"To this present hour," said Anthony, with impressive slowness, "I personally owe so great a debt of thankfulness, it would be churlish of me even to hint a criticism. And yet—and yet—how shall I express it? Eppur' si muove. It moves, it hastes away;—while I could wish it to remain forever, fixed as the Northern Star. Do they know, in your part of Italy, any means by which the sparkling minutes can be prevailed upon to stay their flight?"

"That is a sort of knowledge," Susanna answered, with a movement of the head, "for which, I fear, one would have to go to a meta-physical and thrifty land like Germany. We are not in the least metaphysical or thrifty in my part of Italy. We allow the sparkling minutes to slip between our fingers, like gold between the fingers of a spendthrift. But—but we rather enjoy the feeling, as they slip."

"I wonder," Anthony hazarded, "whether you would take it very much amiss if—if I should make a remark?"

Susanna's eyes lighted, dangerously.

"I wonder," she said, on a key of dubious meditation.

"I am not easily put off," said he, with firmness. "I am moved to remark upon the astonishing facility with which you speak English. Now—do your worst."

Susanna smiled.

"It would take more than that to provoke me to do my worst," she said. "English is as natural to me as my mother-tongue. I always had English governesses. Everyone has English governesses in Italy nowadays, you know."

"Yes," he said, "I know; and they are generally Irish, are they not? Of course you 've lived a great deal in England?" he surmised.

"On the contrary," she set him right, "this is my first visit here."

"Is it possible?" he marvelled. "I thought the true Oxford accent could only be acquired on the spot."

"Have I the true Oxford accent?" Susanna brightly doubted, eye-brows raised.

"Thank heaven," he gravely charged her, "thank heaven, kneeling, that you have n't the true Oxford manner. Does England," he asked, "seem very rum?"

"Yes," she answered, with immediate candour, "England seems very rum—but not so rum as it might, perhaps, if I had n't read so many English novels. English novels are the only novels you 're allowed to read, in my part of Italy, when you 're young."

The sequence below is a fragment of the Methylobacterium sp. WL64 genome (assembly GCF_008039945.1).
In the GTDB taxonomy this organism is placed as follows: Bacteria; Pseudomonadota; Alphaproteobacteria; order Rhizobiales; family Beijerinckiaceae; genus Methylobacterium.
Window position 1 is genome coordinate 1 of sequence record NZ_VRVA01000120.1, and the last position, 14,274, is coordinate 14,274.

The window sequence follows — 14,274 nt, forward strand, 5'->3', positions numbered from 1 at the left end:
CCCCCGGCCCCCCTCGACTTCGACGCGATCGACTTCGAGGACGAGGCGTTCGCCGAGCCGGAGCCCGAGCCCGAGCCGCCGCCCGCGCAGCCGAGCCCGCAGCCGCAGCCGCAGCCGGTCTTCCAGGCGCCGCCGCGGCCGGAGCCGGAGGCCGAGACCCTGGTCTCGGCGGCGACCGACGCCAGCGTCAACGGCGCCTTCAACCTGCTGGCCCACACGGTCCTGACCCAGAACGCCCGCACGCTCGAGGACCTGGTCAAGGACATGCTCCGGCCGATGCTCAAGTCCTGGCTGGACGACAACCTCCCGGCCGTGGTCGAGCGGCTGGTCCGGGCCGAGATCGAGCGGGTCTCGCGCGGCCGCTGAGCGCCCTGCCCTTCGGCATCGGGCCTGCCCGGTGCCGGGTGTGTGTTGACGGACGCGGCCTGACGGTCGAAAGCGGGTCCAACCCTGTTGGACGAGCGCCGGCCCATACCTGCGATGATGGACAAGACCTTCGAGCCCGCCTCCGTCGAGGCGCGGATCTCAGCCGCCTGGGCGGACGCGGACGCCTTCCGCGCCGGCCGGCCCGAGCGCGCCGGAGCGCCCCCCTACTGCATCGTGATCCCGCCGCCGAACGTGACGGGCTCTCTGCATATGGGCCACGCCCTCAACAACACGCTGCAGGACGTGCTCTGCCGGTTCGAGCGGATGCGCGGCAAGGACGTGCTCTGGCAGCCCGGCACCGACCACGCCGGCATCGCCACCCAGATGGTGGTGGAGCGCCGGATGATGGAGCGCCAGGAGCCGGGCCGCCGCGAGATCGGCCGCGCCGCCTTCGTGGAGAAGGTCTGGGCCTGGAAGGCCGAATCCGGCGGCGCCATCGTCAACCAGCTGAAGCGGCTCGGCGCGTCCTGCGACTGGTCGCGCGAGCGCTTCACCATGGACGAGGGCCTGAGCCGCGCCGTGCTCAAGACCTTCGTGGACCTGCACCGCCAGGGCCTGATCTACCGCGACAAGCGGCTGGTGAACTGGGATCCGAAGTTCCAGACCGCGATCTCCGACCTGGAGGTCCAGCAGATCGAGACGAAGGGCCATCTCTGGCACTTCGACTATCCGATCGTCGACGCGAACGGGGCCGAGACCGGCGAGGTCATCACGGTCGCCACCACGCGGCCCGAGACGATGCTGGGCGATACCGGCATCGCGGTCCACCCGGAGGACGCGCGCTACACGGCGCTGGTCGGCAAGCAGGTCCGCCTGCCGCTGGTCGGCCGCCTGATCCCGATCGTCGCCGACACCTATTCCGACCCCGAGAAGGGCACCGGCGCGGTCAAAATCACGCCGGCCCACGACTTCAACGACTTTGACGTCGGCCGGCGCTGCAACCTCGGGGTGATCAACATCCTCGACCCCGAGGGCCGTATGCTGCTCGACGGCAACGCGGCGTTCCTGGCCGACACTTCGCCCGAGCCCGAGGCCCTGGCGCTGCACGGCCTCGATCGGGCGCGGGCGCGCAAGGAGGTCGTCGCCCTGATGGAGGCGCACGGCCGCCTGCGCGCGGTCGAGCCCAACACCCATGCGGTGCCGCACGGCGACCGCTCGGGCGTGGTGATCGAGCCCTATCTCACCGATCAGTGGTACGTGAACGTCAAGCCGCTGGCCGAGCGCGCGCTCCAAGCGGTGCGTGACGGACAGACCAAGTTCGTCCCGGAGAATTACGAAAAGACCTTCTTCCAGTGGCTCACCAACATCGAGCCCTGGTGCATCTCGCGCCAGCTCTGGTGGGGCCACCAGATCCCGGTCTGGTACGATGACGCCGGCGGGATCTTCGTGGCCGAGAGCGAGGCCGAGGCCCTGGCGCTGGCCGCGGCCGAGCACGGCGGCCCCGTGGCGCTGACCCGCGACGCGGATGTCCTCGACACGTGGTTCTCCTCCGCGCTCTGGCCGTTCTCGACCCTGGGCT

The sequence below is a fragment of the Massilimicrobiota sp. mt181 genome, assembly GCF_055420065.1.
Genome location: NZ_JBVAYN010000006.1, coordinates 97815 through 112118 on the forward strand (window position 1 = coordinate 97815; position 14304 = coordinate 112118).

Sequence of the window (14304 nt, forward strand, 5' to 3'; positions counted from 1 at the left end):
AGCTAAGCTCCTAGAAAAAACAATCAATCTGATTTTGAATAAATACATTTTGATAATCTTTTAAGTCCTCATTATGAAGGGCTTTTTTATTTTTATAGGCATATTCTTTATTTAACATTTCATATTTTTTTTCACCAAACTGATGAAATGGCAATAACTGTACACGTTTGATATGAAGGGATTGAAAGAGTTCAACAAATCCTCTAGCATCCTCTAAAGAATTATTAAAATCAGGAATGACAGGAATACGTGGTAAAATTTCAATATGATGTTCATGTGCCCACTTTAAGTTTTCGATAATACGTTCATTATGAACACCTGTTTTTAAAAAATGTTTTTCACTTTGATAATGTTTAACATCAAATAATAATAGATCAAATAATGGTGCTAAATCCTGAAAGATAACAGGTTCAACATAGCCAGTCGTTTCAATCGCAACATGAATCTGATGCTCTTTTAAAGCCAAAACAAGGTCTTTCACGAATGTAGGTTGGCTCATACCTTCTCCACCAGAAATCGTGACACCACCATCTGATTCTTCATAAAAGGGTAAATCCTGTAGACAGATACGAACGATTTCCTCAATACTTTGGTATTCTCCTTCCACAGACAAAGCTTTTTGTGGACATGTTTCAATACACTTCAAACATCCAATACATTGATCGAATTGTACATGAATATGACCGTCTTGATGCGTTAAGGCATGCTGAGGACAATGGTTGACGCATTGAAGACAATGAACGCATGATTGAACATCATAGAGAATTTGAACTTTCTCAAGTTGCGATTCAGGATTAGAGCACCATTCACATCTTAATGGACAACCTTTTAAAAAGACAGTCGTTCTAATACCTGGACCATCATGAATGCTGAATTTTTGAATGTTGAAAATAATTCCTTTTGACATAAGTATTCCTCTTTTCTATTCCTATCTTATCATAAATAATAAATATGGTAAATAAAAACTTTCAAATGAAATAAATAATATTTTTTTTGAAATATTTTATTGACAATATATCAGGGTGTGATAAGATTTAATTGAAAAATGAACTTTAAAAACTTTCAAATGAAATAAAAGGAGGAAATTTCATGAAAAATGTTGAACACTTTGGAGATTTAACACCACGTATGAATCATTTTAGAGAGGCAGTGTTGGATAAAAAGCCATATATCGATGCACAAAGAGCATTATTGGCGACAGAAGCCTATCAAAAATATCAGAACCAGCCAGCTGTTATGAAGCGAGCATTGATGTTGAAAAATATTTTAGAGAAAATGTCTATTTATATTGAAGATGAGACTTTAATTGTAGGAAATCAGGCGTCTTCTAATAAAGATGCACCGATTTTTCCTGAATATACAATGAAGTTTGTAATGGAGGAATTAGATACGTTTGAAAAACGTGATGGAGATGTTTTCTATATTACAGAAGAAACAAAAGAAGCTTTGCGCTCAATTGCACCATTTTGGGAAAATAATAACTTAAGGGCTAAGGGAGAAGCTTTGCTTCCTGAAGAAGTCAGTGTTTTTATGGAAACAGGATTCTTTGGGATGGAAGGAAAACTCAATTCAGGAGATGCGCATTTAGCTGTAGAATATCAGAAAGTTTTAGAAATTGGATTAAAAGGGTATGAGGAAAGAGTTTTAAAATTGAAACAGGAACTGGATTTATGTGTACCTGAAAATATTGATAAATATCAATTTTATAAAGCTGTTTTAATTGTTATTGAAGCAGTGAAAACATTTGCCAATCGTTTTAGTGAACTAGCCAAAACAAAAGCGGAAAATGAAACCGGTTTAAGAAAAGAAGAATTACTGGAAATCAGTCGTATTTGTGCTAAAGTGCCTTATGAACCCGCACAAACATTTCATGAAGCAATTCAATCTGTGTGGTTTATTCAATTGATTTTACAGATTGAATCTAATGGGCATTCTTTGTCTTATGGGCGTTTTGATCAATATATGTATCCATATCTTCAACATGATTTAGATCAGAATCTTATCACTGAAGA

"Ah," said Anthony, nodding, "that's because our English novelists are such dabs at the art of omission." And after the briefest pause, "Mere idle and impertinent curiosity," he postulated, "is one thing: honest neighbourly interest is another. If I were a bolder man, I should ask you point-blank what part of Italy your part of Italy is."

Susanna (all a soft whiteness, in her white frock, in the mellow penumbra of the pine-grove) leaned back, and softly laughed.

"My part of Italy? That is not altogether easy to tell," she said, considering. "In one sense, my part of Italy is Rome. I belong to a Roman family, and am politically a subject of the Holy Father,—what though, for the moment, his throne be usurped by the Duke of Savoy, and his prerogatives exercised by the Camorra. But then my part of Italy is also Venice. We are Venetians, if to have had a house in Venice for some four hundred years is sufficient to constitute folk Venetians. But the part of Italy where I most often live, the part I like best, is a part you will never have heard of—a little castaway island in the Adriatic, about fifty miles north from Ancona: a little mountainous island, all fragrant of rosemary and basil, all grey with olive-trees,—all grey, save where the grey is broken by the green of vineyards, or the white and green of villas with their gardens, or the white and red of villages, with their red roofs, and white walls and campanili,—all grey, and yet all blue and gold, between the blue sea and the blue sky, in the golden light,—the little, unknown, beautiful island of Sampaolo."